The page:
Over three generations, Yamaha’s middleweight sport-tourer has evolved steadily, and like a shapeshifter, it has morphed between three different model names. First came the 2015 FJ-09, then the 2019 Tracer 900 GT, and now the 2021 Yamaha Tracer 9 GT.
With each iteration, the FJ/Tracer has raised its game, with better performance, wider-ranging capabilities, and more features.
Here are our top 10 highlights of the 2021 Yamaha Tracer 9 GT:
1. That Triple!
In a world full of parallel-Twins, V-Twins and inline-Fours, an inline-Triple marches to a different drummer. It produces good low- to midrange torque as well as a top-end rush, and its sound is truly unique. The Tracer 9 GT gets the larger 890cc CP3 (Cross Plane 3-cylinder) Triple from the MT-09, which is lighter (by 3.7 pounds), more fuel efficient (by 9%), and more powerful (with 6% more peak torque).
Yamaha’s Y-CCT (Yamaha Chip Controlled Throttle) throttle-by-wire setup now uses an APSG (Accelerator Position Sensor Grip) for a smoother connection between the loud handle and the rear wheel. Fueling issues that plagued the FJ-09 were mostly solved on the Tracer 900 GT, and the Tracer 9 GT feels even more refined. A 15% increase in crankshaft inertia further smooths out on/off throttle transitions.
Yamaha’s D-Mode, which adjusts throttle response and power, now has four preset modes: 1 (sharpest response, full power), 2 (standard response, full power), 3 (mild response, full power), and 4 (mildest response, reduced power). Mode 1 corresponds to what would be called “sport” mode on many motorcycles, which is often overly abrupt, but not so on the Tracer 9 GT. Throttle response is immediate without being harsh.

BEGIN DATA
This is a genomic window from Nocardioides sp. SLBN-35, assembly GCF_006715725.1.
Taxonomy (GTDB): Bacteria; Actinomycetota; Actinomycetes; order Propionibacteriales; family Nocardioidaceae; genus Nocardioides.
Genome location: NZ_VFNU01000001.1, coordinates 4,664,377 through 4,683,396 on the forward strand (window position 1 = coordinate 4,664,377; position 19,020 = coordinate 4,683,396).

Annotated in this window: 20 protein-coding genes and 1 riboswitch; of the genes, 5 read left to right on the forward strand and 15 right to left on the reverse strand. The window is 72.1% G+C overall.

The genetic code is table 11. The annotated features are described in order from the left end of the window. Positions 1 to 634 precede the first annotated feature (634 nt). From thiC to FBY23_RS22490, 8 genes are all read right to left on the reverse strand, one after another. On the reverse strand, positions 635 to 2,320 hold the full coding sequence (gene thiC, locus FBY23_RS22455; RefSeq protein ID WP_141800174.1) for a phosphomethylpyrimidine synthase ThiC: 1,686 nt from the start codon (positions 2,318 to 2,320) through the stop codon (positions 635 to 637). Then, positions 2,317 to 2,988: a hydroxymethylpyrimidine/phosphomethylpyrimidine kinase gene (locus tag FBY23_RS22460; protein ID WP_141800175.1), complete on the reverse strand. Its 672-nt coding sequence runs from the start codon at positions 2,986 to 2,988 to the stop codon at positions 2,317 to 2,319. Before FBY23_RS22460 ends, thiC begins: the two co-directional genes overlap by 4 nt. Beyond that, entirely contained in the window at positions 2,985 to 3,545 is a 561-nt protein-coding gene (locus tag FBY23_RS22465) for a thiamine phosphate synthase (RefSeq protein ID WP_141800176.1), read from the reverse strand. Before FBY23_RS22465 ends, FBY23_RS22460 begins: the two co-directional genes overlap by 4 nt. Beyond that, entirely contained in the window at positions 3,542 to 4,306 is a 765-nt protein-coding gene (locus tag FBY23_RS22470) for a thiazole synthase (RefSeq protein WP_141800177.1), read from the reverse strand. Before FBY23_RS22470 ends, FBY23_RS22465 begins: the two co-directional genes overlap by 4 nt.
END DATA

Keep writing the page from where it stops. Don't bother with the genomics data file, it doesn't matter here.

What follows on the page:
2. Curb weight is still around 500 pounds
Traditional sport-tourers like the Yamaha FJR1300, BMW R 1250 RT, and Kawasaki Concours 14 have curb weights well over 600 pounds. Yamaha’s claimed curb weight (without the saddlebags) is 485 pounds. When we tested the 2020 Yamaha Tracer 900 GT, it made 102 horsepower at the rear wheel. With the 43cc bump in displacement, the Tracer 9 GT probably makes 105-107 horsepower at the rear wheel.
While the Tracer 9 GT lacks the top-end rush of an open-class sport-tourer, its lighter weight makes it more responsive and agile. A new controlled-fill diecast aluminum frame is lighter and has 50% more lateral rigidity, further enhancing steering response.
3. It has the seating position of an ADV but the handling of a sport-tourer
The Tracer 9 GT has an upright seating position that’s more akin to an adventure tourer than the sportier ergonomics on many sport-tourers. Being able to sit up straight with no weight on the rider’s wrists, relaxed shoulders, and ample legroom makes it enjoyable to pile on the miles, and that’s what a sport-tourer is all about. The one-hand-adjustable windscreen and handguards provide good wind protection too.